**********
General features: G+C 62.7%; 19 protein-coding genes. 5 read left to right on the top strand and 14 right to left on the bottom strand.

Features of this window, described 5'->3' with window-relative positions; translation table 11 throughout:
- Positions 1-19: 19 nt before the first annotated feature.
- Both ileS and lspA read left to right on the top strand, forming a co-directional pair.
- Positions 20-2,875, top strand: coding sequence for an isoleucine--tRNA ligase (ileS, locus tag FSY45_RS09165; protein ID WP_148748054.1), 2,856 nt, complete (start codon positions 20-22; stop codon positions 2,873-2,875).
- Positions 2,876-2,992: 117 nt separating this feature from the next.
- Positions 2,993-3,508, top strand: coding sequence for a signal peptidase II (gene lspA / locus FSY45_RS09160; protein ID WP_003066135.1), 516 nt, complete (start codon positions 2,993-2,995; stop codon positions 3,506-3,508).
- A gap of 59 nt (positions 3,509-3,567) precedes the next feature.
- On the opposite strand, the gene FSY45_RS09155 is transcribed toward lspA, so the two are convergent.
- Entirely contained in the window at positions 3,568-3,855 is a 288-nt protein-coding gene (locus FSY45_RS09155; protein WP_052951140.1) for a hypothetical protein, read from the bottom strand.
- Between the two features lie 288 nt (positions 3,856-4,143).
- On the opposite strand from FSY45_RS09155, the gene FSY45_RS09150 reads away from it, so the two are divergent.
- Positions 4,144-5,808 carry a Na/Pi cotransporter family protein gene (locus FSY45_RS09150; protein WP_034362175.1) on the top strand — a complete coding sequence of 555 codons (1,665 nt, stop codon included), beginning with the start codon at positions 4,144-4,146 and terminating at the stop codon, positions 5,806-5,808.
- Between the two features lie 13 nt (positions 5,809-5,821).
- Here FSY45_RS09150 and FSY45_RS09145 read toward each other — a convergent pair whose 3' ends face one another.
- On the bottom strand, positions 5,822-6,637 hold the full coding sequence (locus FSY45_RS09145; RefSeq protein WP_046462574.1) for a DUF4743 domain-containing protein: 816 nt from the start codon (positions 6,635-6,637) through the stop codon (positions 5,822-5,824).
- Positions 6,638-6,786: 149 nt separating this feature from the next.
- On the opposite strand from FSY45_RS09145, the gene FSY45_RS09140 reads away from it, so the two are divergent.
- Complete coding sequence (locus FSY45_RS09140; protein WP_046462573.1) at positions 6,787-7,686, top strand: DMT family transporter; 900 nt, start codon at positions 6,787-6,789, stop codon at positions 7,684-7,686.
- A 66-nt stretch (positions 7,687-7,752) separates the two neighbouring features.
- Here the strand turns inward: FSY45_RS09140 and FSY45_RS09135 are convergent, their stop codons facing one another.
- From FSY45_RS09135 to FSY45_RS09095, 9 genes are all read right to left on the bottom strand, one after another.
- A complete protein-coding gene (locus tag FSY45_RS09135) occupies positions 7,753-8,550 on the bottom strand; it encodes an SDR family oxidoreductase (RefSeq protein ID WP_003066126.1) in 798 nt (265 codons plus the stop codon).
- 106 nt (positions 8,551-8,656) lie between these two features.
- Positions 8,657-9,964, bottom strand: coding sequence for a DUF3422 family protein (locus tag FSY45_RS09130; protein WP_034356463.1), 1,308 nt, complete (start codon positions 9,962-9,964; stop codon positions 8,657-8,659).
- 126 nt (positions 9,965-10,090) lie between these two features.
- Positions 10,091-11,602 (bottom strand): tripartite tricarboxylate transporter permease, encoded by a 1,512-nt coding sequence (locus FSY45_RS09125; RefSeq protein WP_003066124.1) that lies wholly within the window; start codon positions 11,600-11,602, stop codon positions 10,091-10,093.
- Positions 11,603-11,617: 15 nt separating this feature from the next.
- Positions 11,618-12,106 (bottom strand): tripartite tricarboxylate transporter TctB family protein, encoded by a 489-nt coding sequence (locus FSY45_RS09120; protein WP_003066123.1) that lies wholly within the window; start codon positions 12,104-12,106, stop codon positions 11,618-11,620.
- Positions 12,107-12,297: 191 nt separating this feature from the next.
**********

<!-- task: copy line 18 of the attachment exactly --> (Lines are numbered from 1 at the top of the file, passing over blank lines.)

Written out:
- On the opposite strand from FSY45_RS09145, the gene FSY45_RS09140 reads away from it, so the two are divergent.